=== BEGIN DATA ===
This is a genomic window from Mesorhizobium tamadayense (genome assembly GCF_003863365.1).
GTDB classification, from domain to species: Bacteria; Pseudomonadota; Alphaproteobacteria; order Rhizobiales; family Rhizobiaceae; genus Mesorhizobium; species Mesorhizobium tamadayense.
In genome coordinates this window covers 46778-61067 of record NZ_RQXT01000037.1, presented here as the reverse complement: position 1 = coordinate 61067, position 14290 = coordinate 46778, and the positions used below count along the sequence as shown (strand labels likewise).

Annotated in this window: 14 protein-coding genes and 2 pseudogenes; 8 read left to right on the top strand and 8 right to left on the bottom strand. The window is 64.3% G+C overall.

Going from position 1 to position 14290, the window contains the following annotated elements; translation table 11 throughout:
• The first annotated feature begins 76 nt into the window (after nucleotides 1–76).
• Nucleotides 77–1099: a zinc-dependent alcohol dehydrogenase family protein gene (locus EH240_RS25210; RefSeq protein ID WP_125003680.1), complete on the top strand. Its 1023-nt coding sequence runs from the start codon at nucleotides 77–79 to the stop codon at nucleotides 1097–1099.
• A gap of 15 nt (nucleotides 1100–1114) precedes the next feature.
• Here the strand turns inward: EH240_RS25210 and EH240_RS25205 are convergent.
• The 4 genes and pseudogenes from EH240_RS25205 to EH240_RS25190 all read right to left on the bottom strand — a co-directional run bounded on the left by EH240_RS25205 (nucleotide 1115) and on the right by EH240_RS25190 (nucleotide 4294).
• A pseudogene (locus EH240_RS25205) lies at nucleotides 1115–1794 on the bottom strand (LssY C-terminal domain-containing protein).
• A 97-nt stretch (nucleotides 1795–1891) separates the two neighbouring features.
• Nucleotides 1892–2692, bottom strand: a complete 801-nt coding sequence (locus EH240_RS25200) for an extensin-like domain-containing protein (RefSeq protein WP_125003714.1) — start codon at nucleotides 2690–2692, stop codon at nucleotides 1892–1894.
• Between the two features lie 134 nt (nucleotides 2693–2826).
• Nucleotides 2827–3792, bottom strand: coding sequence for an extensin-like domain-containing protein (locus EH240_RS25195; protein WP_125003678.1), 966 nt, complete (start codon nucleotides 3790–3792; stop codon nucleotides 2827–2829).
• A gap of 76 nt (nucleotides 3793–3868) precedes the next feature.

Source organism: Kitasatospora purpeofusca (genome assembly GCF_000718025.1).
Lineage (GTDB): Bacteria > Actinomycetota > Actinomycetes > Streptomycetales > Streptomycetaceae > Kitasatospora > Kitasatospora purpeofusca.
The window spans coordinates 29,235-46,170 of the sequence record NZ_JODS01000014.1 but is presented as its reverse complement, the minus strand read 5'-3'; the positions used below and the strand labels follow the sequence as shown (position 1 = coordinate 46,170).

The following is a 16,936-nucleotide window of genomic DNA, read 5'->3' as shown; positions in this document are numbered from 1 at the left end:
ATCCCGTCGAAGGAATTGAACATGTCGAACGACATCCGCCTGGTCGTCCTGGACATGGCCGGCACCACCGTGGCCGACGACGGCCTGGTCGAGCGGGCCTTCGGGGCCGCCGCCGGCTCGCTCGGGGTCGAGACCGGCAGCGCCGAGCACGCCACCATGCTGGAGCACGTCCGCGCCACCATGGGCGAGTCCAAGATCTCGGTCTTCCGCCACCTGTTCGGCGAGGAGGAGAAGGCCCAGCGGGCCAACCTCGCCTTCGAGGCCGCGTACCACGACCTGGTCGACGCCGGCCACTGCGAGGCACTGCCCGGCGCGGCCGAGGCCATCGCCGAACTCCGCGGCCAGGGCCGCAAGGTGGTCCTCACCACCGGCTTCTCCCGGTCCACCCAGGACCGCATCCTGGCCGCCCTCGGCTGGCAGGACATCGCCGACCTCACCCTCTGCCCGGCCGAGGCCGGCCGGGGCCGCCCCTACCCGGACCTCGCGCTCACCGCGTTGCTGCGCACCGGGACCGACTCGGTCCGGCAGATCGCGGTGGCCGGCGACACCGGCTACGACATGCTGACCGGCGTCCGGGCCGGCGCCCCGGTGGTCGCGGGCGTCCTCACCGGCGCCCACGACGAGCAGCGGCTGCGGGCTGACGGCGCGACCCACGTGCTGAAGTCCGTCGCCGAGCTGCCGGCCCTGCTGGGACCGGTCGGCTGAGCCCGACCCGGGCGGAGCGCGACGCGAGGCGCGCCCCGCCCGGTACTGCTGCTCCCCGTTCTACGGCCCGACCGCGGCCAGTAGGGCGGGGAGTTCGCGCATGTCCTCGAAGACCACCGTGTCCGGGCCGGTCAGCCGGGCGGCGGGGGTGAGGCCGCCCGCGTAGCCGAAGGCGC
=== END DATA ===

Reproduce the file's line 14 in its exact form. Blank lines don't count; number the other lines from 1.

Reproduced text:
• Between the two features lie 134 nt (nucleotides 2693–2826).